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1

Here are a few steps to (hopefully) help get you going: Rendering the cube: For the geometry a simple cube is needed, so really the first step is just to get a cube rendering just like you would expect, I suggest placing the cube at the origin in both world and object space. After you are happy with the way the cube is rendered, change the winding direction ...


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First of all, I don't think you need volatile or memory barriers if you're just using atomic operations. Atomic operations are always supposed to be atomic regardless. However, having everything accumulate directly into one (or a small number) of atomic variables is not advisable because there will be too much contention on those few memory locations, thus ...


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There are no performance guarantees in OpenGL. Many implementations will filter out some kinds of redundant state, but nothing guarantees that. The best you can do is this: if you change state, you should do so with the expectation that you will pay the cost of that state change. It should also be noted that the cost of a state change is paid at the next ...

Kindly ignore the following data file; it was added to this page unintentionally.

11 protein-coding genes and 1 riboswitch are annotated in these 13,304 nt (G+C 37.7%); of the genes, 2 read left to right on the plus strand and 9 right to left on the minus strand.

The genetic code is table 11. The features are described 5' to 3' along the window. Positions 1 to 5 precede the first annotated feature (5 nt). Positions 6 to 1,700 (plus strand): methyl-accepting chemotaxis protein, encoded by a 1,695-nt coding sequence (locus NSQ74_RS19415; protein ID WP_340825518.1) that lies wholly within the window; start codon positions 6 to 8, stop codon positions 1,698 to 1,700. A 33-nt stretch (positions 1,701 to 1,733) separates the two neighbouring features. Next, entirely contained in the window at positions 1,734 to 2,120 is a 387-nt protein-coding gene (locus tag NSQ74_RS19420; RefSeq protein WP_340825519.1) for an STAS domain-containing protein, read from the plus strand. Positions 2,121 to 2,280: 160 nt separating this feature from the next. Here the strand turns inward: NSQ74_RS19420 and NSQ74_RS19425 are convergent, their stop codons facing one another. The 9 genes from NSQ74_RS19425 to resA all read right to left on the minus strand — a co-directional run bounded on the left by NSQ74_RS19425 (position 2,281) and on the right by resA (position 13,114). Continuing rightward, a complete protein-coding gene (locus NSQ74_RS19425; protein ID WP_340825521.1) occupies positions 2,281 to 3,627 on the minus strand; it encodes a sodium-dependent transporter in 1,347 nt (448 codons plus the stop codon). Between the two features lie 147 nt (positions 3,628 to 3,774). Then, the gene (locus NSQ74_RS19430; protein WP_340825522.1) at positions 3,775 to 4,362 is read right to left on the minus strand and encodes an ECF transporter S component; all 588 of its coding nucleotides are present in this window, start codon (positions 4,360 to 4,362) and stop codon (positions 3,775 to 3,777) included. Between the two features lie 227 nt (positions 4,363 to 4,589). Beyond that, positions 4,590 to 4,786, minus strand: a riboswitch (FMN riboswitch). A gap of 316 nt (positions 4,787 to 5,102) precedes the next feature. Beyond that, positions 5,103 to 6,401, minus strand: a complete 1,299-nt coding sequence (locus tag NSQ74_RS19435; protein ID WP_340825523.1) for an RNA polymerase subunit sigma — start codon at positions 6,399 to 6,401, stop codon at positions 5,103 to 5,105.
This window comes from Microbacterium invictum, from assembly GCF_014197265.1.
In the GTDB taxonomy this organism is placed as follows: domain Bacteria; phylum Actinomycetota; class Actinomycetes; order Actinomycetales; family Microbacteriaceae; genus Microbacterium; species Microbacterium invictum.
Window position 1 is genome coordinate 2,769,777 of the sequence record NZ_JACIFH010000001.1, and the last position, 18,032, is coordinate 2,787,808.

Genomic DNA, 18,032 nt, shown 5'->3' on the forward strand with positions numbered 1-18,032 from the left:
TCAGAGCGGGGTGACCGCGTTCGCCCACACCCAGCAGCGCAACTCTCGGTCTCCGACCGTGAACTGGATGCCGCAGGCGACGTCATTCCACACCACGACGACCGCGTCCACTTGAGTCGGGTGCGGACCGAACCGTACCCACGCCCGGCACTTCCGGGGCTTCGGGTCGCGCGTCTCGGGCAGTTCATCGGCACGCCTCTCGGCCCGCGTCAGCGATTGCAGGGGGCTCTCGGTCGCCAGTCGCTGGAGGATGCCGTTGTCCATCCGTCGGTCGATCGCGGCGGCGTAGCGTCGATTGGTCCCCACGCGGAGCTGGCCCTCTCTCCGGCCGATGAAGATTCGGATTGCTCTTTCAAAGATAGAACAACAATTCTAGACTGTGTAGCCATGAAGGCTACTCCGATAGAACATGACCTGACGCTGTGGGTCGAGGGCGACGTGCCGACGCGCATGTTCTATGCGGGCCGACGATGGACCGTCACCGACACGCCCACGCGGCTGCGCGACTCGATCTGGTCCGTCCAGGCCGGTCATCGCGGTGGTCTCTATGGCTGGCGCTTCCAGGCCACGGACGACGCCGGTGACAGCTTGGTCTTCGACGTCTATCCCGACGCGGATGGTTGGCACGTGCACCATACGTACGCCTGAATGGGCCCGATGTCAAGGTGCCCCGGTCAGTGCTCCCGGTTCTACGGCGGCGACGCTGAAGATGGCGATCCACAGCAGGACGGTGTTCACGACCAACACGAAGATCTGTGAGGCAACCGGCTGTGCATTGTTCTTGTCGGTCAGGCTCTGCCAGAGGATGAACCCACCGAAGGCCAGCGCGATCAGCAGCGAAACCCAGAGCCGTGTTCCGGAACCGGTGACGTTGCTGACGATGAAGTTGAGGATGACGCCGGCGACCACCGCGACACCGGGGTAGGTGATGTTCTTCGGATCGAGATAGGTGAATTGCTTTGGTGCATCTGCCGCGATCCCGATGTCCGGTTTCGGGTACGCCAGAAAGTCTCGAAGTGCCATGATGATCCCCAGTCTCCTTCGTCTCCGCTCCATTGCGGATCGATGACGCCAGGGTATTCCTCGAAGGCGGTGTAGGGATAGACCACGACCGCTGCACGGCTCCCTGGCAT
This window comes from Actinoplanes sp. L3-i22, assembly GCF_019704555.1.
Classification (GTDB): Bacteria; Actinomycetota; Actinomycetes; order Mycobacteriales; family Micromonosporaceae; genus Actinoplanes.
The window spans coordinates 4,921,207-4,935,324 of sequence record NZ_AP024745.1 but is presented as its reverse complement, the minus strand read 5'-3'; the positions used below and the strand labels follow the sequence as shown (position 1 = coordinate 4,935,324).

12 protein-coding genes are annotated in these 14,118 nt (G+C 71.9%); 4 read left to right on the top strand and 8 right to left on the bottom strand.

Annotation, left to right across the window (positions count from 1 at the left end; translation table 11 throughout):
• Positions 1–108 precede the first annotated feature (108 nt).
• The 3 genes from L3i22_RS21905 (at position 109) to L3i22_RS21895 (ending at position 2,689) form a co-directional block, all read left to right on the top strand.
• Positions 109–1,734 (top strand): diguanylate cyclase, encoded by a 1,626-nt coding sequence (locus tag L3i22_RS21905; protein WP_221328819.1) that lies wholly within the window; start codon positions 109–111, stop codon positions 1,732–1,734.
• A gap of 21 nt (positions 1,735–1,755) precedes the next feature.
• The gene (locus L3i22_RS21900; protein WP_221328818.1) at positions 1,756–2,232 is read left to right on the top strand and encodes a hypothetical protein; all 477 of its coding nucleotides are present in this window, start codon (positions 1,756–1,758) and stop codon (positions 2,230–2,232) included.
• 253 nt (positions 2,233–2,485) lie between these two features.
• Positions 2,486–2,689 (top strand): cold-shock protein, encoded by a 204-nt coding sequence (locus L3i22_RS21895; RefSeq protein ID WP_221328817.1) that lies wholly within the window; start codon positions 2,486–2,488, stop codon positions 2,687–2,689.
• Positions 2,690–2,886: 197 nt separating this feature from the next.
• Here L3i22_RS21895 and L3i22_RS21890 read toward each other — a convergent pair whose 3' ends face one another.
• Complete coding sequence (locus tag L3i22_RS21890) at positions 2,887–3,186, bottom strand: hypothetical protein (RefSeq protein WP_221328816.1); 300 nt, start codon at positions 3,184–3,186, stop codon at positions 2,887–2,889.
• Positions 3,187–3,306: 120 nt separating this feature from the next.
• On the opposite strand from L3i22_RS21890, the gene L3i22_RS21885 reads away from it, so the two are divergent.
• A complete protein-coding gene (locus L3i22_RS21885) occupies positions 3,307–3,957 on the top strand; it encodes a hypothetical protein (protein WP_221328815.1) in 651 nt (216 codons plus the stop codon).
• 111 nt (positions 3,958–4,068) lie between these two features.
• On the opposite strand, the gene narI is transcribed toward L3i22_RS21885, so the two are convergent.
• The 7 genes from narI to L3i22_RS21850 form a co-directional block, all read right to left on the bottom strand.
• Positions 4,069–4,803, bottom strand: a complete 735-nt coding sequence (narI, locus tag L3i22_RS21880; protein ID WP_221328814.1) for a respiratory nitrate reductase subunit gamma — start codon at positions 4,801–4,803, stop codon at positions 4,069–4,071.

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You can put your data in one piece of memory on the CPU and then copy it in with glBufferStorage. It's just a bunch of memcpy calls. With C++20's std::span (or the GSL version), you can even make a function to build byte-spans from any number of vector<T>s (even of different types) and do the building and memcpy's manually. #include <vector> #...


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It depends on the order of rendering. When first rendering the object which is far away and then rendering the closer object, the transparency will work. Otherwise when first rendering the close object, you depthbuffer will block the object which is behind. There are different ways to manage this issue: 1:First render all opaque geometries. and then render ...


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